In the wee hours this Monday, May 21, a rocket will thunder off from a NASA launch pad in Virginia, carrying a handful of seeds, part of a science experiment in which a scientist at the Department of Energy's Pacific Northwest National Laboratory is playing a key role.
The destination is the International Space Station, soaring at more than 17,000 miles per hour as it orbits Earth 254 miles above our heads.
The precious payload is part of an experiment led by scientist Norman Lewis of Washington State University to understand how plants grow in space, a crucial issue affecting the availability of food and oxygen on future long-duration missions.
The seeds include unique types of the plant Arabidopsis developed by Lewis that are deficient in lignin — the fibrous substance that allows plants to grow upright. Scientists will study how the plants respond to the weightless conditions of the space station. For instance, will the plants still grow "up" even in a microgravity environment?
Scientists will plant the seeds next month and then use more than 180 sensors to take detailed measurements for several weeks before the plants are harvested and hitch a ride back to Earth on a subsequent mission.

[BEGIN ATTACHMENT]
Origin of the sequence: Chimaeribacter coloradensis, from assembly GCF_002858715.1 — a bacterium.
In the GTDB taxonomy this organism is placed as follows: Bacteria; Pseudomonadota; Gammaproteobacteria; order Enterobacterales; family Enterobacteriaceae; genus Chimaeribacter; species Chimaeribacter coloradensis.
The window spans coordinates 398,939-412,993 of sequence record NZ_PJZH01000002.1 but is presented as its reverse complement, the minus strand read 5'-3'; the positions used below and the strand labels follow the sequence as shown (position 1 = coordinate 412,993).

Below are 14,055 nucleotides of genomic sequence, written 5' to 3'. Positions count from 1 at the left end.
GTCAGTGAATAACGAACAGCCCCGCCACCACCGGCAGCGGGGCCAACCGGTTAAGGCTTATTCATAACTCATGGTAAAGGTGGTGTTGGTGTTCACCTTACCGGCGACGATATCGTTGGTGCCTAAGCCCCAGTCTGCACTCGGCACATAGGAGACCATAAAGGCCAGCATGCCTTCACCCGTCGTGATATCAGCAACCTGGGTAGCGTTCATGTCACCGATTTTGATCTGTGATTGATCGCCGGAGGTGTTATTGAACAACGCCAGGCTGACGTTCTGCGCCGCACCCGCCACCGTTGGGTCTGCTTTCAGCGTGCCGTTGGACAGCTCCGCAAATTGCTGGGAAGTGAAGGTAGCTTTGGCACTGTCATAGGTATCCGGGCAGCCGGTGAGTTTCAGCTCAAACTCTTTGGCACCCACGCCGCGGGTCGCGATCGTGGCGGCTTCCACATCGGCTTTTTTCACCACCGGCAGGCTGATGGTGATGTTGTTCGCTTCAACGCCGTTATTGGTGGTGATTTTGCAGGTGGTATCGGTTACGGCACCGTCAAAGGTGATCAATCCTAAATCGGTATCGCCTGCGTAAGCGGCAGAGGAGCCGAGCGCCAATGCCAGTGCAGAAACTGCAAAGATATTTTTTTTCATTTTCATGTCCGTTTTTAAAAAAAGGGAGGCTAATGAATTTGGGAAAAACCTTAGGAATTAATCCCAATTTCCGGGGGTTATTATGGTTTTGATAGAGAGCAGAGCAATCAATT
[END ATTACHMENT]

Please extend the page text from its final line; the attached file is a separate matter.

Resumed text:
Then a team led by Mary Lipton at EMSL, the Environmental Molecular Sciences Laboratory, a DOE Office of Science user facility, will analyze thousands of the plants' proteins at EMSL to understand how the plants grow in space compared to counterparts being grown in identical conditions — except for the force of gravity — back at Kennedy Space Center in Cape Canaveral, Fla.
Live viewing of the launch, tentatively scheduled for 1:39 a.m. Pacific Time Monday, will be available on NASA TV. Check that link for updated launch information. More information is available in the WSU news release.
Editor’s note: The launch went as planned early Monday, May 21: